It has been about a month since the last earnings report for Western Digital (WDC). Shares have added about 1.1% in that time frame, underperforming the S&P 500.
Will the recent positive trend continue leading up to its next earnings release, or is Western Digital due for a pullback? Before we dive into how investors and analysts have reacted as of late, let’s take a quick look at the most recent earnings report in order to get a better handle on the important drivers.
Western Digital Q4 Earnings Beat, Revenues Lag Estimates
Western Digital Corporation reported fourth-quarter fiscal 2020 non-GAAP earnings of $1.23 per share, which surpassed the Zacks Consensus Estimate by 2.5%. Further, the bottom line improved 624% year over year and 45% sequentially.
Revenues of $4.287 billion increased 18% year over year. Performance was driven by robust demand from cloud customers during the quarter under review and robust uptake of client Solid State Drive (SSDs) for notebooks. Also, an uptrend in NAND flash pricing contributed to growth.
The top line also improved 2.7% sequentially but lagged the Zacks Consensus Estimate by 1.35%.
Quarter in Detail
Client devices’ revenues (45% of total revenues) increased 19% year over year and 5% sequentially to $1.831 billion, driven by solid revenues from client SSDs.
Moreover, the company witnessed increased demand for notebook solutions due to growing work-from home and web-based learning trends on account of the coronavirus pandemic. However, softened demand for hard drive revenues pertaining to desktop and smart video hard drives limited segment growth.
In Gaming domain, the company commenced shipping of flash solutions for the forthcoming console launches.
Client solutions’ revenues (16%) declined 9% year over year to $687 million. Also, the figure decreased 16% sequentially due to impact of COVID-19’s on retail demand.
Notably, lockdowns have forced brick-and-mortar retail stores to temporarily close down. Nevertheless, the company witnessed pickup in June, which continued into July.
Data center devices and solutions’ revenues (39%) increased 32% year over year and 11% sequentially to $1.684 billion, driven by strong traction for Enterprise SSDs.
Additionally, the company is witnessing robust demand for its high capacity drives and ramping production of 16 and 18-terabyte energy assisted drives.
Considering revenues by product group, HDD revenues (50.6% of total revenues) declined 3.1% from the year-ago quarter’s level and 3.7% on a sequential basis to $2.049 billion, owing to ongoing transition to SSDs. Flash revenues (49.4%) improved 49% from the year-ago quarter’s figure and 8.6% sequentially to $2.238 billion, driven by an uptrend in NAND flash pricing.
The company shipped 23.1 million HDDs at an average selling price (ASP) of $87. The reported shipments were lower than the year-ago quarter’s figure by 16.6%.
On a quarter-over-quarter basis, HDD Exabytes sales declined 2%. Flash exabytes sales increased 8%. Total exabytes sales (excluding non-memory products) were down 1% sequentially.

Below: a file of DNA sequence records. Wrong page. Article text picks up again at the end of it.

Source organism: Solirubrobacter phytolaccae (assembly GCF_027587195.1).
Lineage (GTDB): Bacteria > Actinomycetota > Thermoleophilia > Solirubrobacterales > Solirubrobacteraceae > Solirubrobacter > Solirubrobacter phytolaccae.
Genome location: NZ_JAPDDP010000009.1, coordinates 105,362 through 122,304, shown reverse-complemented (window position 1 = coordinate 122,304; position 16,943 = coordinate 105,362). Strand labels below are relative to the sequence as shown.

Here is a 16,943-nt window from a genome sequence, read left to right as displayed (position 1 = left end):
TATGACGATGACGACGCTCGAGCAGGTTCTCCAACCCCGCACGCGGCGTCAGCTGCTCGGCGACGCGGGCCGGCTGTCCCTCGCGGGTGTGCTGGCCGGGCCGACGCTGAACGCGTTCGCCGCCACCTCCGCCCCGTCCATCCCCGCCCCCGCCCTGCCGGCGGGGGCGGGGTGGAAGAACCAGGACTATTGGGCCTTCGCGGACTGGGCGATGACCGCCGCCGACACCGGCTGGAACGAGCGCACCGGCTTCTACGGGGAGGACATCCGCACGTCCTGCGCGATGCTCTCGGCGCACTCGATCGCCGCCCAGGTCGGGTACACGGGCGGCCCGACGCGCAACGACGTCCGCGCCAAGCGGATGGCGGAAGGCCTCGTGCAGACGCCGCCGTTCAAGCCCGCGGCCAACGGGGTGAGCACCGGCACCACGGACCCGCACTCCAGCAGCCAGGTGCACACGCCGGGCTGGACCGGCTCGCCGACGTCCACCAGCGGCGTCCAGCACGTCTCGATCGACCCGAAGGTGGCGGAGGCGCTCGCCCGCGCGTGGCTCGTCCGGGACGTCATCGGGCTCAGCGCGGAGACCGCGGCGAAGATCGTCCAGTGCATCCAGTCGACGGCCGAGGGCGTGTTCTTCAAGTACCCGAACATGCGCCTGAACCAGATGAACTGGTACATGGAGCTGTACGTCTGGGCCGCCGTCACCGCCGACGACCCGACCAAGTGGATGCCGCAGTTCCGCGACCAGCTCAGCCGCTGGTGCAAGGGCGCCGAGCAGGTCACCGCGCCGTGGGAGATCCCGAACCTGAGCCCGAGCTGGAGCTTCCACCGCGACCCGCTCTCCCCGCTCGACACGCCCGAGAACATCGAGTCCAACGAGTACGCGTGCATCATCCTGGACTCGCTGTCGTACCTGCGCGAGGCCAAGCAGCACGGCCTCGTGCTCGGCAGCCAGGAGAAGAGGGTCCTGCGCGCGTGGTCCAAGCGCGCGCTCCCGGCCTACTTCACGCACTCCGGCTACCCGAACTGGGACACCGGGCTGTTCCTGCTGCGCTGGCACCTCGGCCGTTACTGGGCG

ASP/Gigabytes (excluding non-memory products) inched up 1% sequentially.
Non-GAAP gross margin of 28.9% expanded 470 basis points (bps) on a year-over-year basis.
Notably, non-GAAP Flash gross margin was 30.5%, up from the year-ago quarter figure of 18.7%, driven by pricing uptrends and cost reduction measures. Meanwhile, non-GAAP HDD gross margin contracted 90 bps year over year to 27.2%.
Non-GAAP operating expenses declined 1.2% from the year-ago quarter to $713 million. Management remains focused on undertaking strict spending measures.
Non-GAAP operating income came in at $527 million, which soared 233.5% year over year. As a percentage of revenues, non-GAAP operating margin of 12.3% expanded 800 bps on a year-over-year basis.
Balance Sheet & Cash Flow
As of Jul 3, 2020, cash and cash equivalents were $3.048 billion, compared with $2.943 billion reported as of Apr 3, 2020.
Total debt (including current portion) was $9.575 billion as of Jul 3, 2020, compared with $9.629 billion as of Apr 3, 2020, having repaid debt of $63 million in the fiscal fourth quarter.
Western Digital generated $172 million in cash from operations compared with $142 million reported in the previous quarter.
Free cash flow came in at $261 million compared with $176 million in the prior quarter.
For first-quarter fiscal 2021, revenues are expected in the range of $3.7-$3.9 billion. Management projects non-GAAP earnings between 45 cents and 65 cents per share.
Non-GAAP gross margin is anticipated in the range of 25-27%. Non-GAAP operating expenses are expected between $700 million and $720 million. Interest and other expenses are estimated between $70 million and $80 million.
How Have Estimates Been Moving Since Then?
It turns out, estimates revision have trended downward during the past month. The consensus estimate has shifted -62.41% due to these changes.
At this time, Western Digital has a nice Growth Score of B, though it is lagging a lot on the Momentum Score front with an F. However, the stock was allocated a grade of B on the value side, putting it in the top 40% for this investment strategy.
Overall, the stock has an aggregate VGM Score of B. If you aren’t focused on one strategy, this score is the one you should be interested in.
Estimates have been broadly trending downward for the stock, and the magnitude of these revisions indicates a downward shift. It’s no surprise Western Digital has a Zacks Rank #5 (Strong Sell). We expect a below average return from the stock in the next few months.
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